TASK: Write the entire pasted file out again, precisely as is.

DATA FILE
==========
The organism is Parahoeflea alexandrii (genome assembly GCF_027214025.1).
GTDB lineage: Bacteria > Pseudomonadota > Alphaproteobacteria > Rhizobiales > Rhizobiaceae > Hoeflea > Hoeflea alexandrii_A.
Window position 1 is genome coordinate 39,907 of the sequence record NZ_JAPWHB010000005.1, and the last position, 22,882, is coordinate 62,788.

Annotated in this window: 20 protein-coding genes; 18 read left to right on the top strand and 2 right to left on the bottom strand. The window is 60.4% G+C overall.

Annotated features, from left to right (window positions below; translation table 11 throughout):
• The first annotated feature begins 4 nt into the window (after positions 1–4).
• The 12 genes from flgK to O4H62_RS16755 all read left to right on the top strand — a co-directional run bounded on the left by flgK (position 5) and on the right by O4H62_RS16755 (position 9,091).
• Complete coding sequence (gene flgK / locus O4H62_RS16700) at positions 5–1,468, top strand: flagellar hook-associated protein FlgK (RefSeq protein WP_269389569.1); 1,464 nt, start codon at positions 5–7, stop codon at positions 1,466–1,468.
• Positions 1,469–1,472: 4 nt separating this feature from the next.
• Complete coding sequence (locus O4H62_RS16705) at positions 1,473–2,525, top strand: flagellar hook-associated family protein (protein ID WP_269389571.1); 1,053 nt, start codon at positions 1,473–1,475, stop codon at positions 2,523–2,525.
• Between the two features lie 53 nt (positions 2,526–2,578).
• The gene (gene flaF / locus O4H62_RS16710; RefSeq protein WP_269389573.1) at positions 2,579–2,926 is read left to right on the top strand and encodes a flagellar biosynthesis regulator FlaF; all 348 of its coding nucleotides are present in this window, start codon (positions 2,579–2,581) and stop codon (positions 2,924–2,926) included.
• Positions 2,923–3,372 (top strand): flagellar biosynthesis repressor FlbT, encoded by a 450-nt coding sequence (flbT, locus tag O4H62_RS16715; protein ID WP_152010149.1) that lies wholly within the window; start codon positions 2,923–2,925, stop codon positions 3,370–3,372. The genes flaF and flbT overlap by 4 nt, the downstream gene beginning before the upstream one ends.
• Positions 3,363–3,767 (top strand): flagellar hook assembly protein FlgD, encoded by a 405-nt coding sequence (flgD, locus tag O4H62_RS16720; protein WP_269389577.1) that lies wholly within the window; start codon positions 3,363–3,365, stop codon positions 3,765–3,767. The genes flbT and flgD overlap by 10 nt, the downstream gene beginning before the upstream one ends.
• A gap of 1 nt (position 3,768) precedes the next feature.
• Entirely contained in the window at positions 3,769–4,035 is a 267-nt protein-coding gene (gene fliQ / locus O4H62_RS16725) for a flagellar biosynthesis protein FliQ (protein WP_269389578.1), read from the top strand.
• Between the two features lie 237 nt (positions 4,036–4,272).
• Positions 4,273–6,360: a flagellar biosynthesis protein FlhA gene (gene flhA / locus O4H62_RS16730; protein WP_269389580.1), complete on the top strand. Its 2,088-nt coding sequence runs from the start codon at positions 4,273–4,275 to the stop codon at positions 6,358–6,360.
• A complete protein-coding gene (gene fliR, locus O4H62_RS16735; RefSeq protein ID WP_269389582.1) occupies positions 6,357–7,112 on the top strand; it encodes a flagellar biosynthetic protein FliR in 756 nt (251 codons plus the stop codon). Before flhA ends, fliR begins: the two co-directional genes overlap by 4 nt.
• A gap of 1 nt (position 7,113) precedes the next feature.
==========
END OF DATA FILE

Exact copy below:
The organism is Parahoeflea alexandrii (genome assembly GCF_027214025.1).
GTDB lineage: Bacteria > Pseudomonadota > Alphaproteobacteria > Rhizobiales > Rhizobiaceae > Hoeflea > Hoeflea alexandrii_A.
Window position 1 is genome coordinate 39,907 of the sequence record NZ_JAPWHB010000005.1, and the last position, 22,882, is coordinate 62,788.

Annotated in this window: 20 protein-coding genes; 18 read left to right on the top strand and 2 right to left on the bottom strand. The window is 60.4% G+C overall.

Annotated features, from left to right (window positions below; translation table 11 throughout):
• The first annotated feature begins 4 nt into the window (after positions 1–4).
• The 12 genes from flgK to O4H62_RS16755 all read left to right on the top strand — a co-directional run bounded on the left by flgK (position 5) and on the right by O4H62_RS16755 (position 9,091).
• Complete coding sequence (gene flgK / locus O4H62_RS16700) at positions 5–1,468, top strand: flagellar hook-associated protein FlgK (RefSeq protein WP_269389569.1); 1,464 nt, start codon at positions 5–7, stop codon at positions 1,466–1,468.
• Positions 1,469–1,472: 4 nt separating this feature from the next.
• Complete coding sequence (locus O4H62_RS16705) at positions 1,473–2,525, top strand: flagellar hook-associated family protein (protein ID WP_269389571.1); 1,053 nt, start codon at positions 1,473–1,475, stop codon at positions 2,523–2,525.
• Between the two features lie 53 nt (positions 2,526–2,578).
• The gene (gene flaF / locus O4H62_RS16710; RefSeq protein WP_269389573.1) at positions 2,579–2,926 is read left to right on the top strand and encodes a flagellar biosynthesis regulator FlaF; all 348 of its coding nucleotides are present in this window, start codon (positions 2,579–2,581) and stop codon (positions 2,924–2,926) included.
• Positions 2,923–3,372 (top strand): flagellar biosynthesis repressor FlbT, encoded by a 450-nt coding sequence (flbT, locus tag O4H62_RS16715; protein ID WP_152010149.1) that lies wholly within the window; start codon positions 2,923–2,925, stop codon positions 3,370–3,372. The genes flaF and flbT overlap by 4 nt, the downstream gene beginning before the upstream one ends.
• Positions 3,363–3,767 (top strand): flagellar hook assembly protein FlgD, encoded by a 405-nt coding sequence (flgD, locus tag O4H62_RS16720; protein WP_269389577.1) that lies wholly within the window; start codon positions 3,363–3,365, stop codon positions 3,765–3,767. The genes flbT and flgD overlap by 10 nt, the downstream gene beginning before the upstream one ends.
• A gap of 1 nt (position 3,768) precedes the next feature.
• Entirely contained in the window at positions 3,769–4,035 is a 267-nt protein-coding gene (gene fliQ / locus O4H62_RS16725) for a flagellar biosynthesis protein FliQ (protein WP_269389578.1), read from the top strand.
• Between the two features lie 237 nt (positions 4,036–4,272).
• Positions 4,273–6,360: a flagellar biosynthesis protein FlhA gene (gene flhA / locus O4H62_RS16730; protein WP_269389580.1), complete on the top strand. Its 2,088-nt coding sequence runs from the start codon at positions 4,273–4,275 to the stop codon at positions 6,358–6,360.
• A complete protein-coding gene (gene fliR, locus O4H62_RS16735; RefSeq protein ID WP_269389582.1) occupies positions 6,357–7,112 on the top strand; it encodes a flagellar biosynthetic protein FliR in 756 nt (251 codons plus the stop codon). Before flhA ends, fliR begins: the two co-directional genes overlap by 4 nt.
• A gap of 1 nt (position 7,113) precedes the next feature.